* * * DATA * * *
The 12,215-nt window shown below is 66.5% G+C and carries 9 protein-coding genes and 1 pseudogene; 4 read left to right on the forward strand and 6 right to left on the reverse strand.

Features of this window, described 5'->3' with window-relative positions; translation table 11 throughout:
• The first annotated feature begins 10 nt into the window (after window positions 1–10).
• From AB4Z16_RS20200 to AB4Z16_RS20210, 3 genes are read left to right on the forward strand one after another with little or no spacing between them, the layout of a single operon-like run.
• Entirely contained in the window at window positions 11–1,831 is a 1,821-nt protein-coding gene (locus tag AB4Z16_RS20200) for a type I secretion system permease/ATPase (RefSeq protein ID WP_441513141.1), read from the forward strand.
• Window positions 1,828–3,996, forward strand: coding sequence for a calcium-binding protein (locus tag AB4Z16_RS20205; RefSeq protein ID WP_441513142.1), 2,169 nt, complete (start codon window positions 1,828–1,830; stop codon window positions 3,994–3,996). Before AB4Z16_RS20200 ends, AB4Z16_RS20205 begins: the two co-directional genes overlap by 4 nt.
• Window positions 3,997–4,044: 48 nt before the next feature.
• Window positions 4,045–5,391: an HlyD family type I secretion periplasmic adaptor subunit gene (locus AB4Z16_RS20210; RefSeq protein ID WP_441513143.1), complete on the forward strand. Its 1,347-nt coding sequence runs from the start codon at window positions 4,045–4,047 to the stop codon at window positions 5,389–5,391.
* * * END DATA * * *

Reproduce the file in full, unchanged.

The 12,215-nt window shown below is 66.5% G+C and carries 9 protein-coding genes and 1 pseudogene; 4 read left to right on the forward strand and 6 right to left on the reverse strand.

Features of this window, described 5'->3' with window-relative positions; translation table 11 throughout:
• The first annotated feature begins 10 nt into the window (after window positions 1–10).
• From AB4Z16_RS20200 to AB4Z16_RS20210, 3 genes are read left to right on the forward strand one after another with little or no spacing between them, the layout of a single operon-like run.
• Entirely contained in the window at window positions 11–1,831 is a 1,821-nt protein-coding gene (locus tag AB4Z16_RS20200) for a type I secretion system permease/ATPase (RefSeq protein ID WP_441513141.1), read from the forward strand.
• Window positions 1,828–3,996, forward strand: coding sequence for a calcium-binding protein (locus tag AB4Z16_RS20205; RefSeq protein ID WP_441513142.1), 2,169 nt, complete (start codon window positions 1,828–1,830; stop codon window positions 3,994–3,996). Before AB4Z16_RS20200 ends, AB4Z16_RS20205 begins: the two co-directional genes overlap by 4 nt.
• Window positions 3,997–4,044: 48 nt before the next feature.
• Window positions 4,045–5,391: an HlyD family type I secretion periplasmic adaptor subunit gene (locus AB4Z16_RS20210; RefSeq protein ID WP_441513143.1), complete on the forward strand. Its 1,347-nt coding sequence runs from the start codon at window positions 4,045–4,047 to the stop codon at window positions 5,389–5,391.